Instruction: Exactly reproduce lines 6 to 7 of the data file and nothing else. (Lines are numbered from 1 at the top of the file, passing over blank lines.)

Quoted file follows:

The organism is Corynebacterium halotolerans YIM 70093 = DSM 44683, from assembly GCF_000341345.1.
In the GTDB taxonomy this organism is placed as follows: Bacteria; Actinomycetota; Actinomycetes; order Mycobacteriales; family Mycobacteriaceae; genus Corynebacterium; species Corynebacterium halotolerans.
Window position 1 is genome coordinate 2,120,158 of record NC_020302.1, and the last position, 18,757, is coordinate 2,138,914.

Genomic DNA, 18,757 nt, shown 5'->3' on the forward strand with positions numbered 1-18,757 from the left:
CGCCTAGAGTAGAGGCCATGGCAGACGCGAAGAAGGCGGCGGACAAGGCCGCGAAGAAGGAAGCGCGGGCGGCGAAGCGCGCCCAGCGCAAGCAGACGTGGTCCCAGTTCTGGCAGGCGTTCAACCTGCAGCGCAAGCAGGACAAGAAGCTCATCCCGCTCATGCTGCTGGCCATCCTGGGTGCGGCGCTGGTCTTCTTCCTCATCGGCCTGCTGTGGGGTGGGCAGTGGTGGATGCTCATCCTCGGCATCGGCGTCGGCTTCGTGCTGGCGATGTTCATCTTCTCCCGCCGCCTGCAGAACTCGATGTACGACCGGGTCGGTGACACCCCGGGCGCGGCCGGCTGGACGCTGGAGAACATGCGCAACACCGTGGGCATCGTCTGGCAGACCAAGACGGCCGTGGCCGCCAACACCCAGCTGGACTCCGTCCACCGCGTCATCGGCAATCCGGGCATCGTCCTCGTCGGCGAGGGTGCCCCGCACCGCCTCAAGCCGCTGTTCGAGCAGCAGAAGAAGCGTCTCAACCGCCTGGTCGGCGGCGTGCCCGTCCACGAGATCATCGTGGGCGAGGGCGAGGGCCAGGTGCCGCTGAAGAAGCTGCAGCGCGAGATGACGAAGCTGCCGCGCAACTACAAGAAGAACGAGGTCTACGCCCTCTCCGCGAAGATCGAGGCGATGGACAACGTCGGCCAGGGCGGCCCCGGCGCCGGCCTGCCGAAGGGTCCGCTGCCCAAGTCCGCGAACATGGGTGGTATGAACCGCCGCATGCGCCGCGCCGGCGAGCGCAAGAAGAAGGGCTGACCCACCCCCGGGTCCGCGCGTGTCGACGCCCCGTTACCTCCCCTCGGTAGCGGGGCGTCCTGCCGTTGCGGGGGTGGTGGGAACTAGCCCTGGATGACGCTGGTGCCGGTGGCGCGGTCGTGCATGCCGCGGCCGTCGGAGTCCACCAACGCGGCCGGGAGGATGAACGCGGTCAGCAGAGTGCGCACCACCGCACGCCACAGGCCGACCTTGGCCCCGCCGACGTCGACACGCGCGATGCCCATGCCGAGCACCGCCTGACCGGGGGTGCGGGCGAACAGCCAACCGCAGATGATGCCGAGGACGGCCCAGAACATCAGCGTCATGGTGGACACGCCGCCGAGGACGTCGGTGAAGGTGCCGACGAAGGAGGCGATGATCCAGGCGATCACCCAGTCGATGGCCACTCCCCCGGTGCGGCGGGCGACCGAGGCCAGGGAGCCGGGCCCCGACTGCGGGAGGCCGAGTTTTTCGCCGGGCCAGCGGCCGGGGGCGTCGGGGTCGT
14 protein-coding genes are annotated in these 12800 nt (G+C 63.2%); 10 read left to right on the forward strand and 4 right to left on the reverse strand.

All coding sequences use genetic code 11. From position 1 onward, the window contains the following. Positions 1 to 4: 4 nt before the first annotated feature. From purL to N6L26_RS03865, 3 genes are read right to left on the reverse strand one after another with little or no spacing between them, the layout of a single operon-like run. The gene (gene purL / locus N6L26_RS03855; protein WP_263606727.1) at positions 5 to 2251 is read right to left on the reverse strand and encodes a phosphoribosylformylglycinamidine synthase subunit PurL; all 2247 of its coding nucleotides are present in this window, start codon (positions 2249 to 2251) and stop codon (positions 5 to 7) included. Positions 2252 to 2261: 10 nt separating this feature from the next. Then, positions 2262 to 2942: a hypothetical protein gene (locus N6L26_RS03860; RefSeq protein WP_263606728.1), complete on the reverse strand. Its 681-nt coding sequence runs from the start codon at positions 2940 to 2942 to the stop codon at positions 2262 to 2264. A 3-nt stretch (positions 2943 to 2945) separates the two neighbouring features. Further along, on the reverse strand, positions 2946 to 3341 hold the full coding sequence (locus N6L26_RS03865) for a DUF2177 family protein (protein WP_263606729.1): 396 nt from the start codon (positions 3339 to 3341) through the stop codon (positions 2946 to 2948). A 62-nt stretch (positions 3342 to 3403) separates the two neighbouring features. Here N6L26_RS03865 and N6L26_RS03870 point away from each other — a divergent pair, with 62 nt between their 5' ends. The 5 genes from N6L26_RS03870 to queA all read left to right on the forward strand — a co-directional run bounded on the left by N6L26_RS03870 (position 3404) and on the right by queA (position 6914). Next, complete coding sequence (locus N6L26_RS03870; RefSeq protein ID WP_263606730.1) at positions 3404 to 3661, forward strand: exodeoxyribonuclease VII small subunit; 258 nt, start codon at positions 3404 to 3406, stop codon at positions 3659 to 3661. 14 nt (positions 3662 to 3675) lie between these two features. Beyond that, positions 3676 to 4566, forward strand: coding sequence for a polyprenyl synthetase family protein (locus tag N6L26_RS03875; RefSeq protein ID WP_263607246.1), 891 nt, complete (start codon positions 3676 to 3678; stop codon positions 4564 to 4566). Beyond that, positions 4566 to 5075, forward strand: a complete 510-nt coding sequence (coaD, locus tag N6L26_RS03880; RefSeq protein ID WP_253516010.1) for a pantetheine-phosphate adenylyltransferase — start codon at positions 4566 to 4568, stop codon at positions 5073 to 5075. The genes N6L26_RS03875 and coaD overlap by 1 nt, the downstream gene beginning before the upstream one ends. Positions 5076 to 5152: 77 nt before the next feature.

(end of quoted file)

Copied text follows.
14 protein-coding genes are annotated in these 12800 nt (G+C 63.2%); 10 read left to right on the forward strand and 4 right to left on the reverse strand.

All coding sequences use genetic code 11. From position 1 onward, the window contains the following. Positions 1 to 4: 4 nt before the first annotated feature. From purL to N6L26_RS03865, 3 genes are read right to left on the reverse strand one after another with little or no spacing between them, the layout of a single operon-like run. The gene (gene purL / locus N6L26_RS03855; protein WP_263606727.1) at positions 5 to 2251 is read right to left on the reverse strand and encodes a phosphoribosylformylglycinamidine synthase subunit PurL; all 2247 of its coding nucleotides are present in this window, start codon (positions 2249 to 2251) and stop codon (positions 5 to 7) included. Positions 2252 to 2261: 10 nt separating this feature from the next. Then, positions 2262 to 2942: a hypothetical protein gene (locus N6L26_RS03860; RefSeq protein WP_263606728.1), complete on the reverse strand. Its 681-nt coding sequence runs from the start codon at positions 2940 to 2942 to the stop codon at positions 2262 to 2264. A 3-nt stretch (positions 2943 to 2945) separates the two neighbouring features. Further along, on the reverse strand, positions 2946 to 3341 hold the full coding sequence (locus N6L26_RS03865) for a DUF2177 family protein (protein WP_263606729.1): 396 nt from the start codon (positions 3339 to 3341) through the stop codon (positions 2946 to 2948). A 62-nt stretch (positions 3342 to 3403) separates the two neighbouring features. Here N6L26_RS03865 and N6L26_RS03870 point away from each other — a divergent pair, with 62 nt between their 5' ends. The 5 genes from N6L26_RS03870 to queA all read left to right on the forward strand — a co-directional run bounded on the left by N6L26_RS03870 (position 3404) and on the right by queA (position 6914). Next, complete coding sequence (locus N6L26_RS03870; RefSeq protein ID WP_263606730.1) at positions 3404 to 3661, forward strand: exodeoxyribonuclease VII small subunit; 258 nt, start codon at positions 3404 to 3406, stop codon at positions 3659 to 3661. 14 nt (positions 3662 to 3675) lie between these two features. Beyond that, positions 3676 to 4566, forward strand: coding sequence for a polyprenyl synthetase family protein (locus tag N6L26_RS03875; RefSeq protein ID WP_263607246.1), 891 nt, complete (start codon positions 3676 to 3678; stop codon positions 4564 to 4566). Beyond that, positions 4566 to 5075, forward strand: a complete 510-nt coding sequence (coaD, locus tag N6L26_RS03880; RefSeq protein ID WP_253516010.1) for a pantetheine-phosphate adenylyltransferase — start codon at positions 4566 to 4568, stop codon at positions 5073 to 5075. The genes N6L26_RS03875 and coaD overlap by 1 nt, the downstream gene beginning before the upstream one ends. Positions 5076 to 5152: 77 nt before the next feature.